Budget battle may be state's future
Dec. 10, 2005:
HARRISBURG -- The state Legislature recessed for the holidays yesterday with lawmakers expressing cautious optimism that Pennsylvania's 2003-04 budget might finally be completed in 2006.
"We're making progress," said Senate Majority Leader David "Chip" Brightbill, R-Lebanon County. "We don't exactly have a budget agreement in place, but I would say a possible framework for a potential budget agreement might exist. Well, maybe, anyway."
Caught in a long-standing impasse between Democratic Gov. Ed Rendell and the Republican-controlled General Assembly, Pennsylvania has lacked a final budget since June 30, 2003. Consideration of the fiscal 2005 and 2006 spending plans has been postponed while the battle over fiscal 2004 continues.
"While we could have a 2005 budget approved sometime in 2006, that obviously is dependent on completing the 2004 budget at some point," said Republican Jane Earll of Erie, the Senate finance committee chair. "Regarding fiscal 2006, I think it's unrealistic to expect us to have that budget approved before fiscal 2007."
Many expected the stalemate to conclude when every school district in the state was forced to close in 2004. After borrowing money to continue operating without their state subsidies, the districts found that banks were unwilling to indefinitely extend their credit.
But anticipated public outcry over the closings failed to materialize. Education experts attributed the indifference largely to the sudden upward spike in the test scores of thousands of newly home-schooled students.
State government has ground to a halt, but lawmakers regularly approve emergency appropriations to their various discretionary accounts. This has drawn criticism from watchdog groups accusing lawmakers of focusing only on their lavish taxpayer-financed lifestyles.
"Nothing could be further from the truth," Democratic Rep. Bill DeWeese of Greene County said yesterday from his chartered flight home from Harrisburg. DeWeese cut the brief interview short to call a limo service to arrange to pick him up at the airport.
Rendell and the Legislature recently have appeared closer to consensus on the main sticking point: precisely how much the 2.8 percent state income tax should be raised.
Rendell's latest proposal calls for the tax to jump to 2.950000000005 percent; the Legislature favors a more modest increase to 2.950000000001 percent. The difference between the two plans amounts to about $37.50 annually.
As his re-election campaign prepares to gear up, Rendell might have to compromise further. No Pennsylvania governor has been elected to a second term after failing to finalize a single annual budget during his first.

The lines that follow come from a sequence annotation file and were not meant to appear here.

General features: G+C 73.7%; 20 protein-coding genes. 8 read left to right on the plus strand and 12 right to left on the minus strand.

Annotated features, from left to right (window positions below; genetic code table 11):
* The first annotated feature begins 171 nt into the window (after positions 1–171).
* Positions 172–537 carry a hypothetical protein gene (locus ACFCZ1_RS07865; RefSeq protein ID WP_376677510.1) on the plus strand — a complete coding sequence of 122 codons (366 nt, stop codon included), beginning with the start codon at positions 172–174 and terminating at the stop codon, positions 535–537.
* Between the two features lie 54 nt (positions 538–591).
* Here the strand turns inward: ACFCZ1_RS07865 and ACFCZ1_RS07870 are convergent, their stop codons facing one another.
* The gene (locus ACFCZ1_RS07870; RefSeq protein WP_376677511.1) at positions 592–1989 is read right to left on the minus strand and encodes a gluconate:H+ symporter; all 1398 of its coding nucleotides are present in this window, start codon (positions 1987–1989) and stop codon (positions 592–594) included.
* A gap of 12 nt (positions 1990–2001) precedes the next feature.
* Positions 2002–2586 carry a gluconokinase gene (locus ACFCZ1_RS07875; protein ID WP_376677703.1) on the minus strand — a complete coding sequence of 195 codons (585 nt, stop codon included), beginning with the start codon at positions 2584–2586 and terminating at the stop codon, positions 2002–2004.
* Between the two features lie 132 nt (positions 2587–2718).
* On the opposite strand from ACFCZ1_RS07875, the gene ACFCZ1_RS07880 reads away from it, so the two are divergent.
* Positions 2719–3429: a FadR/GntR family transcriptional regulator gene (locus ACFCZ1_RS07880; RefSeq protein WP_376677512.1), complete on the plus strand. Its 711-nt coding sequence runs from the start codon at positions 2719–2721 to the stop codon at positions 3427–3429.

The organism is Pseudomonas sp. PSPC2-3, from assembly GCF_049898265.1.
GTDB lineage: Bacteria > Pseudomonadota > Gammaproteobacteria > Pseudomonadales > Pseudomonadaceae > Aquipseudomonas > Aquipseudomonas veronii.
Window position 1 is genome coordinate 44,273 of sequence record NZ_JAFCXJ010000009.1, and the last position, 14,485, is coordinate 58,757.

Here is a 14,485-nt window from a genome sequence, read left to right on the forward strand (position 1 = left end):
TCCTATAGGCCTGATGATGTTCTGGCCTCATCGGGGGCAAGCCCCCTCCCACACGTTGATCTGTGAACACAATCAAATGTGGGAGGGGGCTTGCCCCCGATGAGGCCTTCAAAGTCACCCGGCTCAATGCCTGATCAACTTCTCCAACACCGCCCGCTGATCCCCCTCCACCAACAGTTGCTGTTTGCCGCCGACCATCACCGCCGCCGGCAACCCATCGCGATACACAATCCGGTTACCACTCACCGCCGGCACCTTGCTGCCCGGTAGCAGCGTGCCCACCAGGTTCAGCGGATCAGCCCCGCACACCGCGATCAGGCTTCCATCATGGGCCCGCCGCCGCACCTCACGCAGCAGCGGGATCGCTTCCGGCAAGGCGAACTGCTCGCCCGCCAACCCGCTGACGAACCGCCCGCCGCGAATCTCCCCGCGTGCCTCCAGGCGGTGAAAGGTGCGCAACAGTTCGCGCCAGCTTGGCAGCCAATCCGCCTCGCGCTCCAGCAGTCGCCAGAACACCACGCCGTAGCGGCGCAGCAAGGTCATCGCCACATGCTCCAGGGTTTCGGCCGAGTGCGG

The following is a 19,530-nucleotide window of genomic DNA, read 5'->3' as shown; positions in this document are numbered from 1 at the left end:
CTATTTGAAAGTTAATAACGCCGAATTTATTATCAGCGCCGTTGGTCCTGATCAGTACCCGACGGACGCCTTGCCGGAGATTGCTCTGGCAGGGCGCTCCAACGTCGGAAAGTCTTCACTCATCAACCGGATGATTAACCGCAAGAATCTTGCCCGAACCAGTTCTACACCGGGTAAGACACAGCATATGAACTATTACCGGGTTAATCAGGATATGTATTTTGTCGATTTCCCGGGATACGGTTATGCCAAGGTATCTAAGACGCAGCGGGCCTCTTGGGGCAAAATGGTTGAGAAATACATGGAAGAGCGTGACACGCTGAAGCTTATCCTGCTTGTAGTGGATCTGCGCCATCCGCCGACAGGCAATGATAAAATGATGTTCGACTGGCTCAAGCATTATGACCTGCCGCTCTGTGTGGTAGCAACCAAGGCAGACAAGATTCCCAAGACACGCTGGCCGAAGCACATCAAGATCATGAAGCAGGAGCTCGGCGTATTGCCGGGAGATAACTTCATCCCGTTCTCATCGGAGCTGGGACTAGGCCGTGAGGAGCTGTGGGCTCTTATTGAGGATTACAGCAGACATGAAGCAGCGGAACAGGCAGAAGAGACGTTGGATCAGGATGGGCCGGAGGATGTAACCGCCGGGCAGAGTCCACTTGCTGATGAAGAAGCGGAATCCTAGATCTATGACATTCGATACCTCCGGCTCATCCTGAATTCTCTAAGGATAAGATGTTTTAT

Avoiding the political implications of the 2 1⁄2-year deadlock yesterday, Rendell would say only, "I have every confidence the 2003-04 budget will be wrapped up long before the end of 2006. Well, maybe, anyway."
Show commenting policy
TribLive commenting policy
You are solely responsible for your comments and by using TribLive.com you agree to our Terms of Service.
We moderate comments. Our goal is to provide substantive commentary for a general readership. By screening submissions, we provide a space where readers can share intelligent and informed commentary that enhances the quality of our news and information.
While most comments will be posted if they are on-topic and not abusive, moderating decisions are subjective. We will make them as carefully and consistently as we can. Because of the volume of reader comments, we cannot review individual moderation decisions with readers.
We value thoughtful comments representing a range of views that make their point quickly and politely. We make an effort to protect discussions from repeated comments either by the same reader or different readers.
We follow the same standards for taste as the daily newspaper. A few things we won't tolerate: personal attacks, obscenity, vulgarity, profanity (including expletives and letters followed by dashes), commercial promotion, impersonations, incoherence, proselytizing and SHOUTING. Don't include URLs to Web sites.
We do not edit comments. They are either approved or deleted. We reserve the right to edit a comment that is quoted or excerpted in an article. In this case, we may fix spelling and punctuation.
We welcome strong opinions and criticism of our work, but we don't want comments to become bogged down with discussions of our policies and we will moderate accordingly.
We appreciate it when readers and people quoted in articles or blog posts point out errors of fact or emphasis and will investigate all assertions. But these suggestions should be sent via e-mail. To avoid distracting other readers, we won't publish comments that suggest a correction. Instead, corrections will be made in a blog post or in an article.
- Penn State mens basketball wins fourth in a row, improves to 6-1
- Disney TV Animation going strong after 30 years
- Homework: Gifts and Greens Market is Dec. 4-6
- Homes for the holiday: Christmas house tours abound
- Steelers notebook: Defense has a retro feel
- Gazing at the grass in winter is a vision in grace
- National Portrait Gallery asks public to vote for art
- Ryan says journalism, fiction ways to tell story
- Ray Rice wins appeal, suspension vacated, can return to NFL
- Book details Steelers’ history in black and white
- Icy roads cause accidents, slow traffic across Western Pa.